Diversity bloat: Many major universities have more diversity staff than history professors

The Heritage Foundation published a report yesterday which looks at the size of diversity, equity and inclusion staffing at 65 major universities around the country. The selection of schools wasn’t random. Instead, Heritage looked at Power Five universities, i.e. schools that are part of major athletic conferences such as the PAC 12. The point of selecting these universities was to select major, mainstream schools rather than smaller or more exclusive ones.

Using web searches for various DEI terms, Heritage assembled a list of the staff devoted to this purpose at each university. The report does not include volunteer positions or professors associated with DEI such as gender studies. This is intended solely as a look at paid DEI staff and administrators. What they found was that the average university had 45 staff members dedicated to this. In most cases that was more than the number of history professors employed at the same university.

The average university has 45.1 people tasked with promoting diversity, equity, and inclusion. Some universities have many more. For example, the University of Michigan has 163 DEI personnel. Nineteen of those people work in a central office of DEI, headed by a Vice Provost for Equity and Inclusion & Chief Diversity Officer, who is subsequently supported by three people with the title Assistant Vice Provost for Equity, Inclusion & Academic Affairs…

The University of Virginia and Ohio State University also have large DEI infrastructures, each with 94 people. The Universities of California at Berkeley and Virginia Tech follow, with 86 and 83 DEI personnel, respectively. Stanford University has 80 DEI staff, while the University of Illinois and the University of Maryland each have 71. Syracuse University and the University of Colorado at Boulder round out the top ten with 65 and 62 DEI personnel, respectively…

The average institution examined lists 1.4 times as many DEI personnel as tenured or tenure-track history professors.

  • Georgia Tech: 3.2 people promoting DEI goals for every history professor.
  • University of Louisville: 2.9.
  • Syracuse University, Virginia Tech, the University of Utah, the University of Michigan, the University of Arizona, Iowa State University, and the University of Iowa all have more than twice as many DEI personnel as history faculty.

Here’s the first half of the table comparing DEI staff to history professors:

There’s a data visualization tool here. If you select one of the 65 schools from a drop down list you can see where it ranks on various metrics such as the number of DEI staff, the number of DEI staff per 100 professors and the ratio of DEI staff to history professors.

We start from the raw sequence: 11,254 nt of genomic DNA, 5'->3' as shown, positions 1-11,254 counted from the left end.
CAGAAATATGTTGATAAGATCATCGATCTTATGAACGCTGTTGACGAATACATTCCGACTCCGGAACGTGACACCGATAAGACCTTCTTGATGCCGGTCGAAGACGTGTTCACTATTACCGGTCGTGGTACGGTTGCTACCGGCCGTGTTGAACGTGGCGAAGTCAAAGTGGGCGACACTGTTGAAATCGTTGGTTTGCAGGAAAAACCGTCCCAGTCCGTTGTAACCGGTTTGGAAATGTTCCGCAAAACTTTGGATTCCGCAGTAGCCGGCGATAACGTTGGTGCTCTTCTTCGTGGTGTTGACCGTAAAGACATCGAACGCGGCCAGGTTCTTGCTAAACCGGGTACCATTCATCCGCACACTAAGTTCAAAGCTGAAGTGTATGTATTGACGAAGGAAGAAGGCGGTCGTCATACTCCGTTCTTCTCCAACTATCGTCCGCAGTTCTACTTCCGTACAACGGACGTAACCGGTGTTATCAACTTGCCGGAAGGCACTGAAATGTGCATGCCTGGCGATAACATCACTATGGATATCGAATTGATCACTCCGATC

There’s a more speculative portion of the report which looked at diversity surveys given out by various schools. Because those surveys aren’t standardized (different schools ask different questions) the results are difficult to compare but Heritage suggests the size of a school’s DEI staff doesn’t necessarily correlate with a better climate for students:

For example, the University of Michigan has the largest DEI staff on multiple measures. It has the most people working on DEI, and it has the highest ratio of DEI personnel to ADA compliance staff. In a recent climate survey, 72 percent of University of Michigan students report being satisfied or very satisfied with the campus climate. Among under-represented minority students, that figure drops to 62 percent for undergraduate students, and 55 percent for graduate students.

These climate outcomes are not much different from Mississippi State University—an institution with far less DEI infrastructure. In a recent survey administered by Mississippi State, students were asked whether they felt “accepted, respected, and appreciated,” which is arguably a tougher bar to meet than simply being satisfied with the climate. Despite having a higher standard and significantly smaller DEI staff, 72 percent of Mississippi State students report being accepted, respected, and appreciated by students different from them. Among African American students, 68 percent reported being accepted, respected, and appreciated by students different from them—scarcely different than the overall result. Among Hispanic students the figure is 78 percent—higher than the overall Mississippi State result.

Heritage isn’t recommending an end to DEI staff or programs but it is suggesting that there appears to be some bloat at some of these schools which could probably achieve similar results with fewer staff: “Given how cash-strapped many of these states are, legislators should consider reducing and restructuring DEI staffs to achieve legitimate goals at substantially lower cost.”